In the early hours of a June morning, Coast Guard Cutter Block Island was underway off the coast of North Carolina rounding the historically perilous waters off Cape Hatteras, an area frequently referred to as the “Graveyard of the Atlantic.”
The area, rich in maritime heritage, has one of the highest densities of shipwrecks in the world, so crewmembers aboard Block Island were on high alert.
Miles away, two sailors encountered the Graveyard of the Atlantic’s misfortune as their 49-foot sailboat began to sink. The flooding damaged the sailboat’s electrical system, which kept the engine from starting and preventing the use of the electronic auto-furl sails. The sailors lit a flare in a desperate call for help. As luck would have it, another sailboat was in the area and saw it.
It was 3 a.m. when news of the sinking sailboat came across Block Island’s radio. A rescue team jumped out of the rack and made preparations to get underway in a response boat. Petty Officer 1st Class Matthew Losinger, the boat’s coxswain, and his crewman, Petty Officer 3rd Class Anthony Iannizzaro, verified the boat was ready.
Knowing the boat was rapidly sinking, the remaining two members of the response team gathered the ship’s plugging and patching kit along with a portable pump.
“When I heard the alarm go off that morning I got right up and went straight to work,” said Petty Officer 3rd Class Chuck Seckinger, another crewman. “The training we’ve done in the past as well as my prior experience as a small boat crewman kicked in as I gathered the equipment. I am responsible for maintaining our pumps, so I was totally confident that it would start on the first pull.”
With the boat ready, the crew transited through choppy seas and made their way aboard the sailboat. They found the sailors exhausted and anxious after struggling for several hours against the rising water.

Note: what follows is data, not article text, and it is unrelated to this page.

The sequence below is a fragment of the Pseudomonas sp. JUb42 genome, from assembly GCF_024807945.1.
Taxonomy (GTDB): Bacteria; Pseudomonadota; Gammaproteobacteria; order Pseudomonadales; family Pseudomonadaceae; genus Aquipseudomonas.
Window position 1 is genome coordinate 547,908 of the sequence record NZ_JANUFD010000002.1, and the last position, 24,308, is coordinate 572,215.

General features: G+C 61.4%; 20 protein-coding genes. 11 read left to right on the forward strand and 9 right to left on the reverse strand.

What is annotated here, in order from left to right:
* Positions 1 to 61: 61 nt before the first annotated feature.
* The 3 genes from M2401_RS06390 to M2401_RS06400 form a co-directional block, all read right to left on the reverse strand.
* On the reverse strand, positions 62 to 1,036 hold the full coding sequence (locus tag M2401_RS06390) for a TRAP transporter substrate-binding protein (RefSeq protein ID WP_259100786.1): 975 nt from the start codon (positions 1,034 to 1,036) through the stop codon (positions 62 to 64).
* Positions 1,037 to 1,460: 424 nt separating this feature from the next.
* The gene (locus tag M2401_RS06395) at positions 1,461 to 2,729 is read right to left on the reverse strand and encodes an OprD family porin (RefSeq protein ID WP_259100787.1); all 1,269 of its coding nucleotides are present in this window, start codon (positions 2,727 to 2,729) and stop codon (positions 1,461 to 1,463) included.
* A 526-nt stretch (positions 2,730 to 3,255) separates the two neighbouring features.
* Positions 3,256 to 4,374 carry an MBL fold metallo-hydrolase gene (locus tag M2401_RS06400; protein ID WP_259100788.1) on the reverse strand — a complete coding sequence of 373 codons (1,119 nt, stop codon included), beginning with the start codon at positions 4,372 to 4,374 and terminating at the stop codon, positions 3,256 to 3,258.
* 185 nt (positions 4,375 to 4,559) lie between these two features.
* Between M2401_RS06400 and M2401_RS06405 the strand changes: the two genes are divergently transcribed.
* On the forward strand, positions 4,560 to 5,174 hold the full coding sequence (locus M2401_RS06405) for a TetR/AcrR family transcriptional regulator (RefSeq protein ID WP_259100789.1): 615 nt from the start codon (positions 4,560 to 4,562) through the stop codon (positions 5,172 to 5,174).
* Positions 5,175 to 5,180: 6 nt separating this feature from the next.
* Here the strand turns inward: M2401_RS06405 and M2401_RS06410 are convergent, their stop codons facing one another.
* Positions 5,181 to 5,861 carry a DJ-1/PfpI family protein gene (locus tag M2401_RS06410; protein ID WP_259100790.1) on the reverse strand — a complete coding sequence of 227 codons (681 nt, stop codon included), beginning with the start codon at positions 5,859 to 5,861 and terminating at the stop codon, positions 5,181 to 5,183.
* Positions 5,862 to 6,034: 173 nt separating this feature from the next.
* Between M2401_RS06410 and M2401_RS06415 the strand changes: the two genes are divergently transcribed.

“They were worn out from dewatering the vessel all day using buckets. Once we were aboard, their expressions dramatically changed from weary to relieved. They knew that everything would be fine,” recalled Seckinger.
The sailors were comforted by the arrival of the Coast Guard crew, but knew there was a lot to still worry about, not the least of which was the rising water still coming in to their sailboat.
Reacting quickly and resourcefully, Petty Officer 2nd Class Justin Mullinax and Seckinger set up the pump and began to control the flooding.
Losinger and Iannizzaro, who remained aboard the response boat, stayed close to the sailboat and kept a vigilant eye on the conditions – no easy task in the darkness and sea spray that surrounded them. It was their responsibility to keep watch over the sailboat and ensure they were ready to respond should the pump fail.
“Surprisingly, our biggest issue to deal with was the cold. The short and choppy seas had kicked up and we were soaking wet the entire time. But what other option was there? Those people needed us to stay on scene until they were safe,” said Iannizzaro.
It wasn’t until daybreak that a crew from Station Oregon Inlet arrived on scene with the sailboat and relieved the crew of Losinger, Mullinax, Seckinger and Iannizzaro. Altogether there were at sea for more than three hours as they upheld the Coast Guard’s tradition of rescuing mariners from the perils of the sea.
“It was very rewarding to assist these distressed mariners, particularly because when a vessel is taking on water it is such a time-sensitive case. Our entire crew did a fantastic job responding quickly in the middle of the night,” said Lt. Grant Thomas, the cutter’s commanding officer. “In addition to our rescue and assistance team, our deck-watch officer, Ensign Paul Junghans, performed admirably responding to the situation as radio watchstanders from Sector North Carolina were trying to locate the exact position of the vessel.”
“There is a tremendous amount of history, from the Life Saving Service, the Revenue Cutter Service and the Coast Guard which has taken place off Cape Hatteras,” added Thomas. “Our crew felt a great sense of accomplishment dewatering this vessel, getting control of the situation and standing by for Station Oregon Inlet to take them in tow before we proceeded on to Baltimore.”